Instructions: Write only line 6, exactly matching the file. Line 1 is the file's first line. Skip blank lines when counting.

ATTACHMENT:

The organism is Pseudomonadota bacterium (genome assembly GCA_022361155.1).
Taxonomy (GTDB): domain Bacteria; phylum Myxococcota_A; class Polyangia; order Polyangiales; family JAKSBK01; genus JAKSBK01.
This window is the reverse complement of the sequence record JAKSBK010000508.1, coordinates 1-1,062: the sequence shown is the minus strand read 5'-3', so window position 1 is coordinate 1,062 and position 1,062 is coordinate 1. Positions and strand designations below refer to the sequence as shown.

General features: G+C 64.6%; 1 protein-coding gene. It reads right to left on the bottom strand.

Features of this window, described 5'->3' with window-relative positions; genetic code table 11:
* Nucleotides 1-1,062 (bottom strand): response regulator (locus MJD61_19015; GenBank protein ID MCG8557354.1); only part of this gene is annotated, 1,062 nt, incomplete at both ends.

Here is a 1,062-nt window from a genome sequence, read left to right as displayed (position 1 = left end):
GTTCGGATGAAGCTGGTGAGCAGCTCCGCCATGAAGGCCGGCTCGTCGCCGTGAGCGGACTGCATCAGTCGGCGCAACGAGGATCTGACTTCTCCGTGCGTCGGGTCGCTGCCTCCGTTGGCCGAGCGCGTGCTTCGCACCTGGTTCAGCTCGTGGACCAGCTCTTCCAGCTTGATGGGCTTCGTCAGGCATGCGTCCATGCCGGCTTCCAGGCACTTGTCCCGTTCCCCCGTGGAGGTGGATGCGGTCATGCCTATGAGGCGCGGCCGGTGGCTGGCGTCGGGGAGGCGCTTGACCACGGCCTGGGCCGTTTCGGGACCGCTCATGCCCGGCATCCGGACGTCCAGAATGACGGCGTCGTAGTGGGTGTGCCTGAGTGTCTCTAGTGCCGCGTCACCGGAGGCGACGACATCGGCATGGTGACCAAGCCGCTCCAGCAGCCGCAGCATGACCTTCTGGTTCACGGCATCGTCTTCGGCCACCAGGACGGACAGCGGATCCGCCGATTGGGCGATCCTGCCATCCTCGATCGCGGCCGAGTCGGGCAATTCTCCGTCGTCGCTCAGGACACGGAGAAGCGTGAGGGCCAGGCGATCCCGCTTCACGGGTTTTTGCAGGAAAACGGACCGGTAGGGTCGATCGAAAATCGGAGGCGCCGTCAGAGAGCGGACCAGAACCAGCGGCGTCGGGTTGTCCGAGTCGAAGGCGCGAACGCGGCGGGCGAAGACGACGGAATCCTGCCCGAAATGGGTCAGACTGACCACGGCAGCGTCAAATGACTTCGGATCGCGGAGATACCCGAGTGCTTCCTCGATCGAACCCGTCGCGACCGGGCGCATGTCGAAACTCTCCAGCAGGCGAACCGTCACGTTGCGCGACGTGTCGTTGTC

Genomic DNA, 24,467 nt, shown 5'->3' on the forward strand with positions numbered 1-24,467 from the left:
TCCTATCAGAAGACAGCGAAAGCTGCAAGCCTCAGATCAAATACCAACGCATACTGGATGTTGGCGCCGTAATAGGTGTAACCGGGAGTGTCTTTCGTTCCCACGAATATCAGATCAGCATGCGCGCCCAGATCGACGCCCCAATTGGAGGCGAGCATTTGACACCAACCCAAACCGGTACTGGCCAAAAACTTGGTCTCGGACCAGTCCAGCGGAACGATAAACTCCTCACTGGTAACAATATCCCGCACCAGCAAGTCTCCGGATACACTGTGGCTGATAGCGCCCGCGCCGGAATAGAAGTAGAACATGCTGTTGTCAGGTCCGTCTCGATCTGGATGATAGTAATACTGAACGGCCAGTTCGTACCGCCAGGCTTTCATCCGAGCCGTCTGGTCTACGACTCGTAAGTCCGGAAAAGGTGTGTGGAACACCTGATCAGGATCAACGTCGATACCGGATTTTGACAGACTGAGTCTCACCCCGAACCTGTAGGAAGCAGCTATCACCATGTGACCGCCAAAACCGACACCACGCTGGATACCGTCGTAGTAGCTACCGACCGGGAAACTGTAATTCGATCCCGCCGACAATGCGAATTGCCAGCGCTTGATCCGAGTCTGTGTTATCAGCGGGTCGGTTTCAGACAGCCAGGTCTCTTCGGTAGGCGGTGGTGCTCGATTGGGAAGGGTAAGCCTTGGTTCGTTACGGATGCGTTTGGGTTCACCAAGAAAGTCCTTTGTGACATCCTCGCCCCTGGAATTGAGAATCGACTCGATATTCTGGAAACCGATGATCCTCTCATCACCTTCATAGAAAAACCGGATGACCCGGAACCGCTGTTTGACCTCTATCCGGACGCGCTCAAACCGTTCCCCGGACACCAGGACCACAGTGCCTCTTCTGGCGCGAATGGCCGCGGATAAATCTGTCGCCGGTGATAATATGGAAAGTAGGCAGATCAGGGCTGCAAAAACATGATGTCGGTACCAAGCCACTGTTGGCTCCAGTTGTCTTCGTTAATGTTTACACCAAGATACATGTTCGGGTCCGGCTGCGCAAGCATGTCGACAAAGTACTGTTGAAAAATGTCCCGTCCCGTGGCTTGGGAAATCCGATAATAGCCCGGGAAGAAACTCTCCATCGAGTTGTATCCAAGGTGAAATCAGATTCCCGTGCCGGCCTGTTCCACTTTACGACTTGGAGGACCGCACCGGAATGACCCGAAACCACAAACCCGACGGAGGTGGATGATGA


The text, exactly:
* Nucleotides 1-1,062 (bottom strand): response regulator (locus MJD61_19015; GenBank protein ID MCG8557354.1); only part of this gene is annotated, 1,062 nt, incomplete at both ends.